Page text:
I taught school for ten years. Looking back, I have so many great memories, lasting life lessons, and forever friendships formed during those years, and for the most part, I can say they were good years. But the last couple years in the classroom came with some especially rough and tough moments. We’ve all heard the old saying “hurt people, hurt people” and hurting children are no exception. When all a person receives in life are heartbreak and hurt and brokenness, that’s all they know how to give.
I often felt like the proverbial punching bag. I’d come in for the day, standing tall, only to get knocked down, mostly emotionally, but a couple times physically, over and over again. And by the end of those years, I was completely exhausted on all fronts.
It wasn’t that I had a “bad” class or even a bunch of difficult students. It was simply that I had a great group of kids with a few students who were so hurt from their lives outside of school that they didn’t know how to function well within the classroom environment. Their minds and their bodies were in constant turmoil, and they often dominated the classroom and wreaked havoc, not only on themselves, but on everything and everyone around them.
However, the sad reality was those students who did function somewhat well and “normally” (whatever that means), rarely got the best of me as a teacher. They didn’t get the time, attention, and passion for teaching and learning that they deserved. It is one of my biggest regrets when I look back at those years.
Tony was one of those kids. He was quiet. Reserved. Sweet. I don’t remember much about his work or his grades. Only that he mostly did what he was asked to do. I’m sure he had his moments. Moments when something was incomplete or lost, but honestly, I cannot begin to recall . . . he didn’t dominate. Like so many others, he often faded into the background because he didn’t demand every ounce of my time and energy. But, like every student, no matter how demanding or not, he was still one of my kids. And like every single student, I loved him as one of my own.
As the saying goes, “the days are long, but the years are short”, and as most teachers (and parents) can attest, school years are not the exception. Before we knew it, Tony’s year in fourth grade was coming to a close. The final week of school we always had an awards assembly. We dressed up and smiled for the pictures, and yes, everyone got some award . . . not because we had an “everyone gets a trophy” mentality, but because after years of working with kids, you realize the huge importance of someone feeling valued . . . you learn look for the good even when it’s hard to find.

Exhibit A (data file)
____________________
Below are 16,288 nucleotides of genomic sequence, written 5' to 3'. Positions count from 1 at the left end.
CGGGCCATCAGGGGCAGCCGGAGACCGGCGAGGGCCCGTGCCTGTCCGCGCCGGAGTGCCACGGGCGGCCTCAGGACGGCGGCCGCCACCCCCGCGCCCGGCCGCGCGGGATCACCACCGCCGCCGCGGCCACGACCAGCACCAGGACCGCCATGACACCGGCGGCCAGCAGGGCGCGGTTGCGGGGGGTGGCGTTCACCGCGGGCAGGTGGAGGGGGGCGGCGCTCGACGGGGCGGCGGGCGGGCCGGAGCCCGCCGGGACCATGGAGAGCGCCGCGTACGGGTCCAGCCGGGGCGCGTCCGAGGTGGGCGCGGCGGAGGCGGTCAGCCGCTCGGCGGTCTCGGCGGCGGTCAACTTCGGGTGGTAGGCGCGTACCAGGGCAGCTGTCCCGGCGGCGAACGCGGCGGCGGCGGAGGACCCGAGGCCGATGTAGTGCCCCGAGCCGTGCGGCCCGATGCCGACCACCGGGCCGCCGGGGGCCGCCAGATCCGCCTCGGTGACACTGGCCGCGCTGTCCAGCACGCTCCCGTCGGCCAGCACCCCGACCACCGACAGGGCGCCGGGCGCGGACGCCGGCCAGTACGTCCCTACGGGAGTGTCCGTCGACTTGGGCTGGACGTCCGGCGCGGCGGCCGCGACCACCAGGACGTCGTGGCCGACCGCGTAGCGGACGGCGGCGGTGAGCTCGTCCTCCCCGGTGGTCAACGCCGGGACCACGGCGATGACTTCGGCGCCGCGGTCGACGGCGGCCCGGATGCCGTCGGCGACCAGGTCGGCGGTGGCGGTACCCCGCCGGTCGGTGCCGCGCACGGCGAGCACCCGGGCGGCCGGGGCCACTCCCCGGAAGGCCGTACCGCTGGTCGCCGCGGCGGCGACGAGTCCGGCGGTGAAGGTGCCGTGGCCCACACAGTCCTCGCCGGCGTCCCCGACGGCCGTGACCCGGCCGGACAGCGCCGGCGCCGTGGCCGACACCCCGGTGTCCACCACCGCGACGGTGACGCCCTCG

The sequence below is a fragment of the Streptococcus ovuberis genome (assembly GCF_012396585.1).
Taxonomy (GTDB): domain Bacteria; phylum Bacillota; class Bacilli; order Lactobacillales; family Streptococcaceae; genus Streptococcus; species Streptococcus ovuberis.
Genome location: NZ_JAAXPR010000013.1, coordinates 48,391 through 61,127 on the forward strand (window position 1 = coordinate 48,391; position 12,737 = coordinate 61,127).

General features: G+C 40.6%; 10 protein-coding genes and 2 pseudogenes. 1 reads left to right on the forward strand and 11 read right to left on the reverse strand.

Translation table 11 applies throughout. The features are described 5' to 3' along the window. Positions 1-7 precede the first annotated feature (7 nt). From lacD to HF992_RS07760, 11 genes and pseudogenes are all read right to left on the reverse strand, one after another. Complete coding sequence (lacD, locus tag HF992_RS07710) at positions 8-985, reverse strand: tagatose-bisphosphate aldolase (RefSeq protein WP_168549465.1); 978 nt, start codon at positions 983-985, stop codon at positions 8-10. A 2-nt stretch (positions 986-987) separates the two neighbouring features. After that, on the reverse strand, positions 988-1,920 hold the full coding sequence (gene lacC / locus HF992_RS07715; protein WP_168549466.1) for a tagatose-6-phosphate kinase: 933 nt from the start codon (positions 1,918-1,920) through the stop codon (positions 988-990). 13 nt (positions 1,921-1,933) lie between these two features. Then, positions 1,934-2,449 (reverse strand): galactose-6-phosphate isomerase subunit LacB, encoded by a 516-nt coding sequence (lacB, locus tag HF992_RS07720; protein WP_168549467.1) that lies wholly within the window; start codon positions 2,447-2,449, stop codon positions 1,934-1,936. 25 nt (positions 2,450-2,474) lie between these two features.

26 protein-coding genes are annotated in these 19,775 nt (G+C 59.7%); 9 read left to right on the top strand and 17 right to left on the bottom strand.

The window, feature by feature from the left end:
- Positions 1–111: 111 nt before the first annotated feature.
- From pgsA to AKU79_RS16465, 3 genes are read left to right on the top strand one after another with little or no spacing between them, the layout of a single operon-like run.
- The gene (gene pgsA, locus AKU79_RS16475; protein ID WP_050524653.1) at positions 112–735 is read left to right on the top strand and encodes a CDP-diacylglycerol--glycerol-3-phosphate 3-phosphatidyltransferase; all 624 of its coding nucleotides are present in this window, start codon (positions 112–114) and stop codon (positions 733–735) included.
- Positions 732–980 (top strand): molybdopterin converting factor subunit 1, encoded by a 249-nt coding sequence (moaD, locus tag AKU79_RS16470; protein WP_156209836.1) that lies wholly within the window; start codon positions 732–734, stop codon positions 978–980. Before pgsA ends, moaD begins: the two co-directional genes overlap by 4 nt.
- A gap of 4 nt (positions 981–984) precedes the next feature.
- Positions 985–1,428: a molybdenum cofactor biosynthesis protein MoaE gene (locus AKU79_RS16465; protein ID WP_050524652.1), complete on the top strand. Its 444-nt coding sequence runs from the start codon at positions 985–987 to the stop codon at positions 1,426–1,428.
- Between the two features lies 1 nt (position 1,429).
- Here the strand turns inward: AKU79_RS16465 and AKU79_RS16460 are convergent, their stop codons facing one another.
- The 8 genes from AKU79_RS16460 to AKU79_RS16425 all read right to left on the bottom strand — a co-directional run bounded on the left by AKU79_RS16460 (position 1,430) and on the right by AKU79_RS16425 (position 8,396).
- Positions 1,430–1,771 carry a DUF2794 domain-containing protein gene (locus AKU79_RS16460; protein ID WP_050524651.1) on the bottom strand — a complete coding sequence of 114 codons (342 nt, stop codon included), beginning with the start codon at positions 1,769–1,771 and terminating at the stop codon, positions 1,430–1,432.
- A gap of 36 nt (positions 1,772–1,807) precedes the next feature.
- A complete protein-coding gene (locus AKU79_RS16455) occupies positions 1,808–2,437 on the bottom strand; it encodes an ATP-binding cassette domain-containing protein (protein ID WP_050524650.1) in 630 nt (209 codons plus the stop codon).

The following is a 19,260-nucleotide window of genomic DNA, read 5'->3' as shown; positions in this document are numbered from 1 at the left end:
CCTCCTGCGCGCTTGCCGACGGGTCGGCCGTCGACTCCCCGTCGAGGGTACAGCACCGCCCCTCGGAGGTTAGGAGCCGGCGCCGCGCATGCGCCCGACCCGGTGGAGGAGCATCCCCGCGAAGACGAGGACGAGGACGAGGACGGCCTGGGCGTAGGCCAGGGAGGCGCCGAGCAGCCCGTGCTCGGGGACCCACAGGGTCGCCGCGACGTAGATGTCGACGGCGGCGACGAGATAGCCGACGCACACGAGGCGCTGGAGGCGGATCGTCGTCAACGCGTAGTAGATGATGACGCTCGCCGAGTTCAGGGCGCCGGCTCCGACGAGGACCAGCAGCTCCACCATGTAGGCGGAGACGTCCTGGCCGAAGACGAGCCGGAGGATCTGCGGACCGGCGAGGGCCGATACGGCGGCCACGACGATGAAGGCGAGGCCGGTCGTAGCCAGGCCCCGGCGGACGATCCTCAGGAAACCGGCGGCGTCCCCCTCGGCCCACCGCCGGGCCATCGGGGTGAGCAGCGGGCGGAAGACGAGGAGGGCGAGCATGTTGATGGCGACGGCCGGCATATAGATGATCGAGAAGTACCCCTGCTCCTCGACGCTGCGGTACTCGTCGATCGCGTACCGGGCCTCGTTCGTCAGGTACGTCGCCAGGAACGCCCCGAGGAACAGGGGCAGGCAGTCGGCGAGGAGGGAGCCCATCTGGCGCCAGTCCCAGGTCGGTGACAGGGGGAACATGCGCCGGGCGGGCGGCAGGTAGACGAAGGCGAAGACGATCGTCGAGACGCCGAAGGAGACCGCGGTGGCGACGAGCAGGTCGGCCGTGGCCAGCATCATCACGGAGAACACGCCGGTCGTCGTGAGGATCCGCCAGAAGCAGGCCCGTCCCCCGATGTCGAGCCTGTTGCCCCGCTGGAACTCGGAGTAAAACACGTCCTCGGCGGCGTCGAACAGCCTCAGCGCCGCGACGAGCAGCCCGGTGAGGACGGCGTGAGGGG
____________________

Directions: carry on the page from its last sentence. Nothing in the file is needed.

With Tony, the good wasn’t hard to find. I didn’t have to go searching for some reason to give him an award, but I also couldn’t help feeling as if I had done him, and quite a few others, quite a disservice that year, not being able to give them the time and attention they deserved. Which is why I was so taken aback, when Tony came walking up to me with roses and a card thanking me for being “such a wonderful” teacher.
It is forever etched into my mind as one of the greatest moments of teaching. It still brings tears to my eyes. I didn’t earn those roses or those words in that card. But Tony didn’t care. He looked for the good and chose to see past the “bad”. He extended grace and mercy when I didn’t deserve either. And in doing that, he taught me so much about loving others well, even when, especially when, it’s most difficult.
As I’ve been reflecting on this past year and looking forward to a new year, I began to pray and ask God to give me direction for not only what’s tangible but for my heart and soul . . . for my relationships . . . for my family . . . for our present and our future. This is the story that came to memory, and I landed on one word, one goal (and two scripture passages . . . more on those later) for this year.
To both extend and receive more of it . . .
That’s it. Unbelievably simple, yet, amazingly difficult all at once. Grace does not come naturally to my perfectionistic nature . . . grace for others or grace for myself . . . it’s just not a natural extension of my personality. But grace is what I feel God speaking to me as we go into this next year. In the easy and the hard and all the in between. Grace.
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